Also, an employer may not claim a genuine occupational requirement if they already have enough employees who can do those parts of the job that need someone with a particular sexual orientation. For example, if only a small part of the job qualifies for a genuine occupational requirement, then the work or jobs could be changed so that a genuine occupational requirement is not applied to a particular post.

To make sure it is still valid, a genuine occupational requirement should be looked at each time a post becomes vacant.

Harassment because of your sexual orientation

Harassment is unwanted behaviour that:

  • humiliates you; or
  • creates an intimidating, hostile, humiliating or offensive environment at work.

It may be targeted at you because of your sexual orientation or it may be part of the general culture in your work place which, for example, tolerates anti-gay jokes and teasing. Harassment can be subjective (in other words, based on opinion), but an employer must ask themselves: Could what has happened be reasonably considered to have caused offence?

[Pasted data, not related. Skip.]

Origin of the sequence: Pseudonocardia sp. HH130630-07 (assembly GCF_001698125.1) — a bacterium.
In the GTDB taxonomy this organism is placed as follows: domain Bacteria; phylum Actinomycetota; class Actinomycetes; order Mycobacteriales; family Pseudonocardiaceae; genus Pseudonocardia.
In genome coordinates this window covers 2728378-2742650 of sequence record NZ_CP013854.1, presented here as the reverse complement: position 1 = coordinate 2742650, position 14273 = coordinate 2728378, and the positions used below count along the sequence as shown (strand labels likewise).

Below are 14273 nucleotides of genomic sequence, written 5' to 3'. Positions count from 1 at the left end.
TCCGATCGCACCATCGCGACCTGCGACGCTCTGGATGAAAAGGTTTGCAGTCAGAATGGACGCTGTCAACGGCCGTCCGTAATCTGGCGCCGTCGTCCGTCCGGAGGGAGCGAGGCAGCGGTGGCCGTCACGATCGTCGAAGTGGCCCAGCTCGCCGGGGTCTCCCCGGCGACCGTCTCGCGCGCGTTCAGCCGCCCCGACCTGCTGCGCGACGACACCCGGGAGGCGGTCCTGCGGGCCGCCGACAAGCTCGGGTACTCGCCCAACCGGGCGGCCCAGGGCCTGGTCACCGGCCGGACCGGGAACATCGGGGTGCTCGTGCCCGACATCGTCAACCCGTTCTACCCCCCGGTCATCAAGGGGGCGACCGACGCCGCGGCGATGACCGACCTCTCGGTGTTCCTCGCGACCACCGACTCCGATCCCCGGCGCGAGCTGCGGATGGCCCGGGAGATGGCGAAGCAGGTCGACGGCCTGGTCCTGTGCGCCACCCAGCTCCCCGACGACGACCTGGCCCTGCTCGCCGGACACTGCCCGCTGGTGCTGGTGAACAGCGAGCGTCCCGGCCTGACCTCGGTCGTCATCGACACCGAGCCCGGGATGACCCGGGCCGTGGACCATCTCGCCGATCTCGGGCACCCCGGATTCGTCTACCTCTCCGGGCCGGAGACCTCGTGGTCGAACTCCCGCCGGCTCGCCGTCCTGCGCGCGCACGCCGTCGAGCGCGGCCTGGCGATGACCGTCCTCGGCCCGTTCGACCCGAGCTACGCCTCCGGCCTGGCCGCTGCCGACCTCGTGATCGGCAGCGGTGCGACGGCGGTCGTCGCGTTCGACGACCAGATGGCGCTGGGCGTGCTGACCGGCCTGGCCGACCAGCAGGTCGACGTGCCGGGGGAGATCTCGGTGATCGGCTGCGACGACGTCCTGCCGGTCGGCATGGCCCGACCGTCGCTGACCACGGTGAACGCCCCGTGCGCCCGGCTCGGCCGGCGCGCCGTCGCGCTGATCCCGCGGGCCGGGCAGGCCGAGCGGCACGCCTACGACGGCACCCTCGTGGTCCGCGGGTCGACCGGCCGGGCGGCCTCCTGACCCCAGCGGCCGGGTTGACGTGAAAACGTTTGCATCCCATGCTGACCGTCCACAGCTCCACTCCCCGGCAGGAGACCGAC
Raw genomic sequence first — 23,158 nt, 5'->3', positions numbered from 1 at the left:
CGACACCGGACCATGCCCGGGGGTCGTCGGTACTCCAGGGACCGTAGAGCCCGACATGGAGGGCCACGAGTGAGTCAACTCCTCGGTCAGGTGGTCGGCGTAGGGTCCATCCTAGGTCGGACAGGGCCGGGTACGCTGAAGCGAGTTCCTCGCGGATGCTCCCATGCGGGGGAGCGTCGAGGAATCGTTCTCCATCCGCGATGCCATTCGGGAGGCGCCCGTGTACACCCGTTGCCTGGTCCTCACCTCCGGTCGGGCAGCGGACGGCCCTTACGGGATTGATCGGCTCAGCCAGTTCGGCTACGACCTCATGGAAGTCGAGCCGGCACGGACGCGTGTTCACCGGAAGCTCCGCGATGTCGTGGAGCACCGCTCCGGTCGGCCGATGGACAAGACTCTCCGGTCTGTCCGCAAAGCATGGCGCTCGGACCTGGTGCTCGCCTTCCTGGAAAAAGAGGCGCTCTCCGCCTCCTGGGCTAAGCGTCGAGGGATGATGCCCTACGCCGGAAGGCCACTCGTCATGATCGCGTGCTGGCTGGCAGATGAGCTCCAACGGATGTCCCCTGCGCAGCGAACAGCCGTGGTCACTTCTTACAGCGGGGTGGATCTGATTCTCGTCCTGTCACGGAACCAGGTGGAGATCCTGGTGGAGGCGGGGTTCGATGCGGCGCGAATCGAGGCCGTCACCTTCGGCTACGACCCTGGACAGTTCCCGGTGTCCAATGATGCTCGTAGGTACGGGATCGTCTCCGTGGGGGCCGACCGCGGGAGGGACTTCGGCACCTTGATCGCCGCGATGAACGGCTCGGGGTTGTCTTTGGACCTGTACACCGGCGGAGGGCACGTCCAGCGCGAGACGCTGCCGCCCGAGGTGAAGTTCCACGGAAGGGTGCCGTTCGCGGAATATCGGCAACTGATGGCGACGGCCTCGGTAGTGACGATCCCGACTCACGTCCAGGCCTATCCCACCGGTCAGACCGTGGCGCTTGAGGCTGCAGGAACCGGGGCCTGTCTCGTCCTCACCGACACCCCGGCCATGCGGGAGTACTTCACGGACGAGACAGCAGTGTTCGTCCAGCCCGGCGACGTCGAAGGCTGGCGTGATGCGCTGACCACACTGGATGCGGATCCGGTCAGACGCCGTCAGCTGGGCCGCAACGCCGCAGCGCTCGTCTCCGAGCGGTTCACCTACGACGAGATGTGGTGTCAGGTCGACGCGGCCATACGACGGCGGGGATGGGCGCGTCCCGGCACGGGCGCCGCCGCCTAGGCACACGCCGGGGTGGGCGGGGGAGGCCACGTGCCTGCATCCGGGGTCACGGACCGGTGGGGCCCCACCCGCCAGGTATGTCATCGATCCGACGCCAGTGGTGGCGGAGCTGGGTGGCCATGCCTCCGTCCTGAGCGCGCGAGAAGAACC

You do not have to be lesbian, gay or bisexual to be harassed at work. For example, you may be heterosexual but people think you are gay, and they often tease and call you nicknames that you find humiliating and upsetting. This is harassment, even though you are not gay.

The regulations also apply even though it is not your own sexuality that is the subject of the harassment – for example, if you have a son who is gay, and you are often teased at work about this. This may be harassment even though your sexual orientation is not the subject of the teasing.

Employers may be held responsible for the actions of their staff as well as the staff being individually responsible, unless it can be shown that the employer took all reasonable steps to prevent the harassment from taking place.

People with HIV or AIDS

If you have HIV or AIDS, you may face discrimination. Whether or not you are gay, you may have protection under the Disability Discrimination Act. For more information, see the Community Legal Services Direct leaflet ‘Rights for Disabled People’.

7. Discrimination because of your religion or beliefs

8. What you can do about discrimination

9. Dealing with discrimination at work

10. Going to an employment tribunal

11. Dealing with other types of discrimination

12. The Human Rights Act

13. Discrimination because of your age

14. Further help

15. About this leaflet

Equal Opportunities - Albanian

Equal Opportunities - Arabic

Equal Opportunities - Bengali

Equal Opportunities - Chinese

Equal Opportunities - Farsi

Equal Opportunities - French

Equal Opportunities - Gujarati

Equal Opportunities - Portuguese

Equal Opportunities - Somali

Equal Opportunities - Spanish

Equal Opportunities - Urdu

Equal Opportunities - Turkish

This leaflet was published by the Legal Services Commission (LSC). It was written in association with Sara Leslie

Leaflet Version:  December 2019